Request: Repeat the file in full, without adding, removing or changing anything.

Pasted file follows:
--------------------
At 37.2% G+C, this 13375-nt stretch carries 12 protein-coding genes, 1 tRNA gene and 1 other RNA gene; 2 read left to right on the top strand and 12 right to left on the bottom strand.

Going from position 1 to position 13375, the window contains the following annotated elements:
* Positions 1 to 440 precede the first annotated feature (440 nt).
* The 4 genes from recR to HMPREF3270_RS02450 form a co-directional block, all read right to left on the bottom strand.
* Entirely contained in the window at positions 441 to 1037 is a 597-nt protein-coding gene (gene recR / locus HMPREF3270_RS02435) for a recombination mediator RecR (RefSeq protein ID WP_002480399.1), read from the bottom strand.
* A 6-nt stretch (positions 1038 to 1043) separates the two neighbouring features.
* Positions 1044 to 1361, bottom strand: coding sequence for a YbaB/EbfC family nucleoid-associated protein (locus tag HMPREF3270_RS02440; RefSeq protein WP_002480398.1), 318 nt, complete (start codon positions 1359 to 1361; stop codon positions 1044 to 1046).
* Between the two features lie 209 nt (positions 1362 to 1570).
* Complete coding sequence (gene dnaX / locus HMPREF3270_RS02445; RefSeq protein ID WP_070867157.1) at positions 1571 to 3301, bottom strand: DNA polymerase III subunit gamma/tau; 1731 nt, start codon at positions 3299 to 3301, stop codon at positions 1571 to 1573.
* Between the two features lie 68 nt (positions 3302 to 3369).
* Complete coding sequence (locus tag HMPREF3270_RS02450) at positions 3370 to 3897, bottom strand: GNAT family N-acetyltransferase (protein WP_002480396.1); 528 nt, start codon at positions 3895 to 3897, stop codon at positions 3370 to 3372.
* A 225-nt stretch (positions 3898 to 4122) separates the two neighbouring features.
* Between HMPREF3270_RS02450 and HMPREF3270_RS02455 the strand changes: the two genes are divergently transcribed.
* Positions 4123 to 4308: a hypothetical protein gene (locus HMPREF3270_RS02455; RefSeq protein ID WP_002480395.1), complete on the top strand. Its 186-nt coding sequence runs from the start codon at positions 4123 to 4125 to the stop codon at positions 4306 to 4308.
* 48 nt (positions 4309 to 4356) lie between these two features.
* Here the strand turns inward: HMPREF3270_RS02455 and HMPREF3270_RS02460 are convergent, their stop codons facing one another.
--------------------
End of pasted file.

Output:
At 37.2% G+C, this 13375-nt stretch carries 12 protein-coding genes, 1 tRNA gene and 1 other RNA gene; 2 read left to right on the top strand and 12 right to left on the bottom strand.

Going from position 1 to position 13375, the window contains the following annotated elements:
* Positions 1 to 440 precede the first annotated feature (440 nt).
* The 4 genes from recR to HMPREF3270_RS02450 form a co-directional block, all read right to left on the bottom strand.
* Entirely contained in the window at positions 441 to 1037 is a 597-nt protein-coding gene (gene recR / locus HMPREF3270_RS02435) for a recombination mediator RecR (RefSeq protein ID WP_002480399.1), read from the bottom strand.
* A 6-nt stretch (positions 1038 to 1043) separates the two neighbouring features.
* Positions 1044 to 1361, bottom strand: coding sequence for a YbaB/EbfC family nucleoid-associated protein (locus tag HMPREF3270_RS02440; RefSeq protein WP_002480398.1), 318 nt, complete (start codon positions 1359 to 1361; stop codon positions 1044 to 1046).
* Between the two features lie 209 nt (positions 1362 to 1570).
* Complete coding sequence (gene dnaX / locus HMPREF3270_RS02445; RefSeq protein ID WP_070867157.1) at positions 1571 to 3301, bottom strand: DNA polymerase III subunit gamma/tau; 1731 nt, start codon at positions 3299 to 3301, stop codon at positions 1571 to 1573.
* Between the two features lie 68 nt (positions 3302 to 3369).
* Complete coding sequence (locus tag HMPREF3270_RS02450) at positions 3370 to 3897, bottom strand: GNAT family N-acetyltransferase (protein WP_002480396.1); 528 nt, start codon at positions 3895 to 3897, stop codon at positions 3370 to 3372.
* A 225-nt stretch (positions 3898 to 4122) separates the two neighbouring features.
* Between HMPREF3270_RS02450 and HMPREF3270_RS02455 the strand changes: the two genes are divergently transcribed.
* Positions 4123 to 4308: a hypothetical protein gene (locus HMPREF3270_RS02455; RefSeq protein ID WP_002480395.1), complete on the top strand. Its 186-nt coding sequence runs from the start codon at positions 4123 to 4125 to the stop codon at positions 4306 to 4308.
* 48 nt (positions 4309 to 4356) lie between these two features.
* Here the strand turns inward: HMPREF3270_RS02455 and HMPREF3270_RS02460 are convergent, their stop codons facing one another.